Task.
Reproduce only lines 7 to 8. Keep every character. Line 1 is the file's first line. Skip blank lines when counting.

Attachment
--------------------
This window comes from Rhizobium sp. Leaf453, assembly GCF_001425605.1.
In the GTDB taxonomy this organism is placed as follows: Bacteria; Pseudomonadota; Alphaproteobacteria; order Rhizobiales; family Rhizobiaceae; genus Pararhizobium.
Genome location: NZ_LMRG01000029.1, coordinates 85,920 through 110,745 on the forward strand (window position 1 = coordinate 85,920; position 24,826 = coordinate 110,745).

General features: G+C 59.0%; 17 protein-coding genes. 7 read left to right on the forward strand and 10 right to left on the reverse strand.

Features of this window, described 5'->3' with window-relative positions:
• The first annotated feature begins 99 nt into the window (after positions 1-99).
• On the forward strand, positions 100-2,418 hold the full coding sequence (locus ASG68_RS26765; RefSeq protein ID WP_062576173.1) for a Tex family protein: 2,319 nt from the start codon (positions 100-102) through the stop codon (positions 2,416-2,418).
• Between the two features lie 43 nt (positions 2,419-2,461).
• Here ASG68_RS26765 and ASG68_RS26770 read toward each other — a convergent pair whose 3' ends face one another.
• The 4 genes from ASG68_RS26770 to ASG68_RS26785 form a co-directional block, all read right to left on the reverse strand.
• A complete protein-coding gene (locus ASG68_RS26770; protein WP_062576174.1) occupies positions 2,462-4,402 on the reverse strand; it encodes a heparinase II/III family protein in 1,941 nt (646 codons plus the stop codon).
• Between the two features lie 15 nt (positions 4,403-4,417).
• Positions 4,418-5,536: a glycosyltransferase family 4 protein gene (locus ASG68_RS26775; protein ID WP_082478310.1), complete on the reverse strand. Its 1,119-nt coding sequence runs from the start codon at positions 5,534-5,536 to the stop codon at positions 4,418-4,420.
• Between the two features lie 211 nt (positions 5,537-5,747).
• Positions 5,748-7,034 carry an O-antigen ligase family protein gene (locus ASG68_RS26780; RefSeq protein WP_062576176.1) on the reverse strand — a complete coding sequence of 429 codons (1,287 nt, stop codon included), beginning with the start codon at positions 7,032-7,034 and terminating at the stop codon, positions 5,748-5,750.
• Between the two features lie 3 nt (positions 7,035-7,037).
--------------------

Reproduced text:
• On the forward strand, positions 100-2,418 hold the full coding sequence (locus ASG68_RS26765; RefSeq protein ID WP_062576173.1) for a Tex family protein: 2,319 nt from the start codon (positions 100-102) through the stop codon (positions 2,416-2,418).
• Between the two features lie 43 nt (positions 2,419-2,461).